Founded by Omar Ekram, Dayra is trying to solve this via an API. With its platform, Egyptian businesses can offer financial services including loans to unbanked workers and customers in the country.
While there has been a huge profusion of financial services that have emerged in recent years in Africa, there’s still a huge underserved gap in Francophone Africa. In fact, less than 25% of the population is banked.
Djamo acts as a challenger bank and offers banking solutions to break into this huge untapped market and help with financial inclusion in the region. Hassan Bourgi and Regis Bamba founded the Ivorian startup.
In African public schools, the student-teacher ratio can be as high as 50:1. This doesn’t aid effective learning. Other options like private schools can be costly.
Kidato, an edtech startup founded by Sam Gichuru, have classes with student-teacher ratios at 5:1. They also offer the same international curriculum as private schools in the country but collect much lower fees.
It takes days and sometimes weeks to send money from the U.S. to Nigeria and most African countries. There’s also the problem with expensive fees.
Flux, a Nigerian remittance startup, is using crypto to tackle this. Via an application and from a wallet, people can convert fiat into crypto and send it to the wallets of people in other countries who convert back to fiat if they choose. The startup was founded by Ben Eluan, Osezele Orukpe, and Israel Akintunde.
Financial stress plays a major role as a top distraction for employees. NowPay, a startup founded by Sabry Abuelenien and Mostafa Ashour, bridges that gap and provides several benefits for employers that choose to address this area of employee wellness proactively.
The company enables corporates to offer salary advances to employees. It also improves savings, spending, budgeting, and borrowing for employees by building products that tackle every vertical.
Due to the proliferation of financial services in Africa, it has become extremely difficult for banks and fintechs to combine users’ data from multiple points and make sense of it.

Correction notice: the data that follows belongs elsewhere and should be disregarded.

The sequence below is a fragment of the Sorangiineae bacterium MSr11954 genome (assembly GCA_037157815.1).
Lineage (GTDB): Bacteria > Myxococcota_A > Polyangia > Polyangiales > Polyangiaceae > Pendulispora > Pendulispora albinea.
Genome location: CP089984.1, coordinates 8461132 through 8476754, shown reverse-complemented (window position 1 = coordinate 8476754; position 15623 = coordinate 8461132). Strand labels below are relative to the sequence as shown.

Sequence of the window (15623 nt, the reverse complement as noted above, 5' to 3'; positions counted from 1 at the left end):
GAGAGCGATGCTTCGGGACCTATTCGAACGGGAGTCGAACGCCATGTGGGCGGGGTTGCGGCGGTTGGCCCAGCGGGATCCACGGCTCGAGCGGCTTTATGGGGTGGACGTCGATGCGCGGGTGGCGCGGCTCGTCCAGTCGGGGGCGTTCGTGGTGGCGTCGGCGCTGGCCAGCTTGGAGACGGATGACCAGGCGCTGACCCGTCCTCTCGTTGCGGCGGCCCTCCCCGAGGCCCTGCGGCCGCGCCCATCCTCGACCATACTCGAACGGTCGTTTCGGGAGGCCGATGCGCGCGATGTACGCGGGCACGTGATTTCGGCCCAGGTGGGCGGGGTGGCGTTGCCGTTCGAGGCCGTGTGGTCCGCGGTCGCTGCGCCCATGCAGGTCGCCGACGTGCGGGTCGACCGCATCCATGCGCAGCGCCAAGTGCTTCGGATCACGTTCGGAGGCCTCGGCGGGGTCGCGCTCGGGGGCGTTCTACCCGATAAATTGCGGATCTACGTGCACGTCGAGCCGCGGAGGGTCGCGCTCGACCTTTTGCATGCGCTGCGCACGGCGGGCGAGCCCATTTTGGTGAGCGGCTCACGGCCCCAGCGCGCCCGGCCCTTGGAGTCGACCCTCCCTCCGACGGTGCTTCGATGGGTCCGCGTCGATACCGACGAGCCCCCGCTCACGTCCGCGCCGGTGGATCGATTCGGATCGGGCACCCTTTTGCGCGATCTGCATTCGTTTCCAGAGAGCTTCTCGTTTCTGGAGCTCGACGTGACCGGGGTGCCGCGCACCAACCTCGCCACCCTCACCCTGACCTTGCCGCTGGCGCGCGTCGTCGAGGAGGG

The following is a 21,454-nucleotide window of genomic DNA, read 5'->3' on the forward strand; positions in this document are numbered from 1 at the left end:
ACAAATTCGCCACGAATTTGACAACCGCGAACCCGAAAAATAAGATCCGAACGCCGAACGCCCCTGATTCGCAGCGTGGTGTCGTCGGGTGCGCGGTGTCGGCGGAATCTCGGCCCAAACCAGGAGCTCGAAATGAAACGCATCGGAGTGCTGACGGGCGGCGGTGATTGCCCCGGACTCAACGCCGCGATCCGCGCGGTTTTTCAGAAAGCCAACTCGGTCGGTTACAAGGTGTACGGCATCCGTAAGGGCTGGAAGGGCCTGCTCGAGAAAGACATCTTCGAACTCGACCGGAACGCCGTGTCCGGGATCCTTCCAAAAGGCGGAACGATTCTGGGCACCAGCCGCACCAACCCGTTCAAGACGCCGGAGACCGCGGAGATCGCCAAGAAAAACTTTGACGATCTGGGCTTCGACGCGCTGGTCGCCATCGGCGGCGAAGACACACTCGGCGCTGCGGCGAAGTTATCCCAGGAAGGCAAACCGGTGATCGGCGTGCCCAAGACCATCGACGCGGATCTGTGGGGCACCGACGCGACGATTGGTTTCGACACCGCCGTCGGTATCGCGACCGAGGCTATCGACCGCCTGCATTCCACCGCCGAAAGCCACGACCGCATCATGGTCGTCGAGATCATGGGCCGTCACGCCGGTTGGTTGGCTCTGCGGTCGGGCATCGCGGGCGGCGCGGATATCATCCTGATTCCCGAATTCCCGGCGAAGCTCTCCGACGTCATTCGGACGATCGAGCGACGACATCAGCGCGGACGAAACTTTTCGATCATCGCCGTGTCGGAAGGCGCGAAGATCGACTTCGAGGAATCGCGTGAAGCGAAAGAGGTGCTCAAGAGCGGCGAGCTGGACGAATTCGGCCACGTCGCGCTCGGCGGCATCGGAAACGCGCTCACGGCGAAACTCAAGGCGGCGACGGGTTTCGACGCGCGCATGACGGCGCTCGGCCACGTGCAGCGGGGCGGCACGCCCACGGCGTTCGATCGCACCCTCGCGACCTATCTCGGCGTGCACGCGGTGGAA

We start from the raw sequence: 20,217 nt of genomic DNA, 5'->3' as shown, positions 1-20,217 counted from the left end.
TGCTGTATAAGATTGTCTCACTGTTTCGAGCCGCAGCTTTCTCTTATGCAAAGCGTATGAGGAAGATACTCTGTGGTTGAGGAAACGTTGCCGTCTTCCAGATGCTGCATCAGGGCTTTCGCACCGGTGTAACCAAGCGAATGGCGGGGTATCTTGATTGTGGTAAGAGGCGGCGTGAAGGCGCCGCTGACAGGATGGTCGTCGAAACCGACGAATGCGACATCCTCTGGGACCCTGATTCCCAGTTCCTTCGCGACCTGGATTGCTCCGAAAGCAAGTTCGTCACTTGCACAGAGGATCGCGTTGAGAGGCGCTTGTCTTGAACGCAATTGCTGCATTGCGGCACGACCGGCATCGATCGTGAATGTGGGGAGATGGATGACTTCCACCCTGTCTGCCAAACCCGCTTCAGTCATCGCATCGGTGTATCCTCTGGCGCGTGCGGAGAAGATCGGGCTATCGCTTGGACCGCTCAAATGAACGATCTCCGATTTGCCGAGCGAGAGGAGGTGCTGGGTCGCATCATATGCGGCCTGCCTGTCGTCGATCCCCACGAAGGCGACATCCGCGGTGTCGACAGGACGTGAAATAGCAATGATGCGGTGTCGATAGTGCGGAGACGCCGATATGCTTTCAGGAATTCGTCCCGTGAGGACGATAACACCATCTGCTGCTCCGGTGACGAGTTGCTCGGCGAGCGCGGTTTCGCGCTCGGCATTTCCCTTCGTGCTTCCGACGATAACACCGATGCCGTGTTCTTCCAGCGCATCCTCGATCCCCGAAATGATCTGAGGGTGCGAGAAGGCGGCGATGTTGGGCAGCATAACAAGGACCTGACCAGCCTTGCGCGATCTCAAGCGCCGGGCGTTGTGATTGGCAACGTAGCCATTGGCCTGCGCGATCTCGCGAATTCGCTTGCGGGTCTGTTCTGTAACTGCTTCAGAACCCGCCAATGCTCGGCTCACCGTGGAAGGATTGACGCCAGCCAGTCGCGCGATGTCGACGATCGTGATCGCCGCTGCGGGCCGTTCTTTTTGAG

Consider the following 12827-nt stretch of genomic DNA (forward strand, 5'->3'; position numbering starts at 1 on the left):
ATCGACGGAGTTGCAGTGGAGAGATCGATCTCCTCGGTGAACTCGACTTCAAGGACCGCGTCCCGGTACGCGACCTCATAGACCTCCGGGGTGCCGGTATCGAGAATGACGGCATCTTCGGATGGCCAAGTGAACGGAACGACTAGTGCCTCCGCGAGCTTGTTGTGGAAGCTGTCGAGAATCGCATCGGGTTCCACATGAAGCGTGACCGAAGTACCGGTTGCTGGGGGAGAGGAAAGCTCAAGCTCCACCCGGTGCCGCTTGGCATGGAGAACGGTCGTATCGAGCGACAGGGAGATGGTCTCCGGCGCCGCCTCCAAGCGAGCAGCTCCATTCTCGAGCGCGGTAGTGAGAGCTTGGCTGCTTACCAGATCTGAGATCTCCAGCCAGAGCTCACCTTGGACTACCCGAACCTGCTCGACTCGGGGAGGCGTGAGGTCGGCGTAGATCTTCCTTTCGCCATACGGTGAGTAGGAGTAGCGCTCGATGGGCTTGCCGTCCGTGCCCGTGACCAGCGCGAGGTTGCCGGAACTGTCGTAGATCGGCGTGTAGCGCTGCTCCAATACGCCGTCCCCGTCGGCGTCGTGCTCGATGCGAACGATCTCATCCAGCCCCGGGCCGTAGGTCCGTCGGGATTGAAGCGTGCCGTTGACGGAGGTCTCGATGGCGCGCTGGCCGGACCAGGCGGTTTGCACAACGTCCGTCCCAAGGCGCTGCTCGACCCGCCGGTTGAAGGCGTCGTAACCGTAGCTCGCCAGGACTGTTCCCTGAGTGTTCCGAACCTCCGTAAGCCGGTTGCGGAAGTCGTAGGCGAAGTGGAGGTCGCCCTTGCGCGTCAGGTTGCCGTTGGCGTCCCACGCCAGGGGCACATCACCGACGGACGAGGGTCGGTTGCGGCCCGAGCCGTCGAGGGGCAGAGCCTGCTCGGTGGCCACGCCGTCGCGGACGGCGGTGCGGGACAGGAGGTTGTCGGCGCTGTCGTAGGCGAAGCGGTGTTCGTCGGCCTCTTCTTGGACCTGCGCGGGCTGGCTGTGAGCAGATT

By streamlining various data in a single API, Mono helps companies and third-party developers retrieve vital information like account statements, real-time balance, historical transactions, income, expense, and account owner identification. Abdul Hassan and Prakhar Singh founded the company.
In the U.S. or the U.K, you can set up a business account in minutes but it can take hours and days in Nigeria. And most of this is still executed offline and on paper.
Prospa is a neobank for microbusinesses in Nigeria founded by Frederik Obasi and Rodney Jackson-Cole. It helps these businesses make international payments to more than 10 countries including China, Kenya, the U.K., and the U.S.
When merchants launch their e-commerce businesses, they can easily manage the end-to-end operations in the early stages. But as they begin to grow, managing their own operations can become difficult.
This is a burden for most businesses in Egypt and Flextock, a startup founded by Mohamed Mossaad and Enas Siam, solves it by providing an end to end fulfilment service. They manage a business inventory, pick, pack and ship orders while providing real-time visibility and insights into their products.
For some individuals and merchants, shipping can be a painstaking process. To operate efficiently, they partner with one or more service providers or build their delivery operations themselves.
Sendbox describes itself as a “fulfillment by Amazon for African merchants.” The company provides shipping, escrow payments, among other services, to social commerce merchants in Nigeria. Emotu Balogun and Olusegun Afolahan founded the company.
For small and mid-sized restaurants in Nigeria and most of Africa, food procurement can be a complex process to manage.
Founded by Tunde Kara, Olumide Fayankin, Gatumi Aliyu, and Wale Oyepeju, Vendease solves this problem by building a marketplace that allows restaurants to buy directly from farms and food manufacturers.